One of the first things you should check when dealing with this problem is these fuses. If your amp has fuses, you should check if they are correctly plugged in. Some amplifiers may not turn on the protect mode light if the fuses are blown. If your amp goes off, you should check if the fuses are working.

In the case of melted holders, you need to figure out the cause first. This may involve consulting an amp technician. A melted holder can damage the fuse and cause the clips tempering to fail. Therefore, they will not operate correctly and will not stand the resistance from your speakers when you turn the volume up.

2. Fixing Overvoltage

When playing music at a high volume, your amp will need more voltage to maintain the high volume. If you play music at level 30 and the amp is working, as usual, turning it up to level 40 can cause it to go into protection.

When operating at level 30, the amp’s voltage might probably be at 12v or more, and when you raise that level, the voltage can most likely drop instead of going up, and this will cause the problem. If your amp is made to handle at least 10 volts, and the voltage drops beyond its average level, it will reset itself and go into protection.

Because this is a power problem, you can check the alternator or battery to know why they are changing voltage when you increase the volume. If the voltage is 12v or above, but the amp goes into protect mode, you should disconnect the speaker cables from the amp’s terminals and the signal cables from the amp. It would be best if you also disconnected the RCA cables from the amp’s RCA ports.

If the amp powers up after this, remove the signal and speaker cables, reconnect the RCA cables. If it powers down, reconnect one speaker at a time to know if a speaker is causing the amp to power down.

Also Read: Amp Has Power But No Sound From Subwoofer [How to Fix]

3. Fixing Incorrect Wiring

Incorrect wiring, a poor charging system, and malfunctioning output transistors can all cause the amp to go into protect mode. For example, when the subwoofers are wrongly wired, they will draw too much current, and the protection circuit might intervene to prevent them from getting damaged.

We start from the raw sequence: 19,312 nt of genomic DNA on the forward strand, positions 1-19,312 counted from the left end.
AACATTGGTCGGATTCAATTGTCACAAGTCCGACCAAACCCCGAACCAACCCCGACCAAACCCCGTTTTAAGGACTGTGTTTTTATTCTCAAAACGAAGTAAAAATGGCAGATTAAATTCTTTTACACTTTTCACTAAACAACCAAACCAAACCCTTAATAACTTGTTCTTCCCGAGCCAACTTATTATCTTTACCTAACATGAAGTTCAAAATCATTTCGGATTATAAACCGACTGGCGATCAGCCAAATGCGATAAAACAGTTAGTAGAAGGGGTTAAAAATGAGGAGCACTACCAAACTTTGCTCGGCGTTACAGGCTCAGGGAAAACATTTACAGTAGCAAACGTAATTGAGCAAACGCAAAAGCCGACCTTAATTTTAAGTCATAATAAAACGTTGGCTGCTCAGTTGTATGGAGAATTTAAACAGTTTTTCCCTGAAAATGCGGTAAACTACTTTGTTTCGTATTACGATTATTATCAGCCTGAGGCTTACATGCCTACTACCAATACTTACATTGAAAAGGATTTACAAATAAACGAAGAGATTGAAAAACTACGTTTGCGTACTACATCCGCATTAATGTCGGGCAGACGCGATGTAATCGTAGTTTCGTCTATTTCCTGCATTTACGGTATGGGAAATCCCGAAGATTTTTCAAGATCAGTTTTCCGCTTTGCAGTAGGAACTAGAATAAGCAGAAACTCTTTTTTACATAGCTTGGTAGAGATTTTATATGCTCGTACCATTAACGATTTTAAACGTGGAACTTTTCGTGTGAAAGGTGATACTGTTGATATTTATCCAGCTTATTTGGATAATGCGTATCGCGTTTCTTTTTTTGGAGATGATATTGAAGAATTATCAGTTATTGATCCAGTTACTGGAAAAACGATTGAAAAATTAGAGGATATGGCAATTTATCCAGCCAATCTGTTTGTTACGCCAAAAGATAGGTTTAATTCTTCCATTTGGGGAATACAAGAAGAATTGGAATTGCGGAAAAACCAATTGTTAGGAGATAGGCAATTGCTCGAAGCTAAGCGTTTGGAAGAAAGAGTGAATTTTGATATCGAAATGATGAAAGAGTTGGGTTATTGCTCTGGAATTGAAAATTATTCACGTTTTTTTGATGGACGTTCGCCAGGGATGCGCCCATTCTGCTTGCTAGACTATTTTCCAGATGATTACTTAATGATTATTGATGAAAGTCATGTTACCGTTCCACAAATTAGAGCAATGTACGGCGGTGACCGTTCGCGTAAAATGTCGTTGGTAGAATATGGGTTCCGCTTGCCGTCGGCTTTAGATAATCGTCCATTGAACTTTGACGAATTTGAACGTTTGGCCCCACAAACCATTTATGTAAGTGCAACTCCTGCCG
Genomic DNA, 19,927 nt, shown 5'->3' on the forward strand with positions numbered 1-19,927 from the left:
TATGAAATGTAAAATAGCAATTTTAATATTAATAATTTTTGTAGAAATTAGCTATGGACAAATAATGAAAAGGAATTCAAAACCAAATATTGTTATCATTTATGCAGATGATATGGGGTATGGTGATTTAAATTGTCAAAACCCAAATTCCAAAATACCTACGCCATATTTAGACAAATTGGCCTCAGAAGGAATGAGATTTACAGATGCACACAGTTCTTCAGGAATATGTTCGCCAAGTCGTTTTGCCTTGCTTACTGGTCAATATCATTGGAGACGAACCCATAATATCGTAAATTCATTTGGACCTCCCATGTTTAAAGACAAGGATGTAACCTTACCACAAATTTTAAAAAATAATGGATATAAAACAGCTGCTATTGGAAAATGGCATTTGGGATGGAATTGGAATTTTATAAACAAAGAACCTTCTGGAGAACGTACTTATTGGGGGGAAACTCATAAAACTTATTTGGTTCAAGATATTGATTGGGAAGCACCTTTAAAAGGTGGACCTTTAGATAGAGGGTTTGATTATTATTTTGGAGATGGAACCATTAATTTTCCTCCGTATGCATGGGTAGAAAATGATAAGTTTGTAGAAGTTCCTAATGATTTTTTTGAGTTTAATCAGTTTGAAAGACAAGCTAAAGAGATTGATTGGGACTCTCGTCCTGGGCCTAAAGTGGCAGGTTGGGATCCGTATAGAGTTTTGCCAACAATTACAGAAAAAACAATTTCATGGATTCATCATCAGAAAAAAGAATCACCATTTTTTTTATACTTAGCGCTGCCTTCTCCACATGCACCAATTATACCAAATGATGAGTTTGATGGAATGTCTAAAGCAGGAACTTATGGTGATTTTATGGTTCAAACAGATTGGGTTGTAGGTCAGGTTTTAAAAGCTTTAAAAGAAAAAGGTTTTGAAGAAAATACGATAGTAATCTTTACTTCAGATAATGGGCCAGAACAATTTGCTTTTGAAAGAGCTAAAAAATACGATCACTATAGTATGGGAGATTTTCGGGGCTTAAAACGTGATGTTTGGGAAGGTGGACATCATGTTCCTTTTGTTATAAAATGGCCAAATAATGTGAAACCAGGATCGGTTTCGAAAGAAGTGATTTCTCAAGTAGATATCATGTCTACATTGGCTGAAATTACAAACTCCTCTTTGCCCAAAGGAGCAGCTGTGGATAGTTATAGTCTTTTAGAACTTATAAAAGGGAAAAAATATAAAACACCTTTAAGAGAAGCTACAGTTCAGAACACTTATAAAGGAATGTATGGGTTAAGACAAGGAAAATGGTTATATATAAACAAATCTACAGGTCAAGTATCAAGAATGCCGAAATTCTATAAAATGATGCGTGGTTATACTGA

Normally, speakers should operate at 2 ohms, and if you run them at 1 ohm, it can cause several problems. Calculate the right impedance by setting the multimeter to ohms and checking the resistance between the output transistors terminals.

The terminals should have zero resistance. If you find any reading, remove the speakers from the circuit and check them. Check and fix every wiring in the amp and the transistors because a low ohmage issue that results from poor wiring will cause the amp to go off. Note that frequently disconnecting the amp and an inadequate power system can also cause issues in your amp.

4. Fixing Overheating

Your amp can generate a lot of heat when you turn up the volume. To control the heat, ensure that the amp has enough airflow. Overheating can also be a result of the speaker’s working range, impedance, and shortened speaker wires.

It may be vital to learn how to troubleshoot and fix car speaker problems to ensure that they do not affect your amp’s performance.

How to Make Your Car’s Electrical System Better

Improving your car’s electrical system can help prevent issues such as shortened wires, overheating, and more. A bad electrical system can be a reason why your amp goes into protect mode when the car starts. In this case, you can consider by:

  • Install a power cap in your car
  • Upgrade the battery
  • Upgrade wiring kit
  • Add a high output alternator

Final Word

Music systems malfunction when you least expect them to. However, staying ahead of the problem by learning how to fix an amp that goes into protect mode when the volume is turned up should help you steer clear of any future problems and fix them quickly before further damage is done. If you have further questions or need guidance, don’t hesitate to talk to an Audio Curious expert today!

Avatar for Jamie K. Martin

Jamie K. Martin holds a degree in Audio engineering from Husson University, Bangor. Martin spends most of his time testing and trying the technology he writes about to ensure that he provides first-hand information to our customers from all walks of life.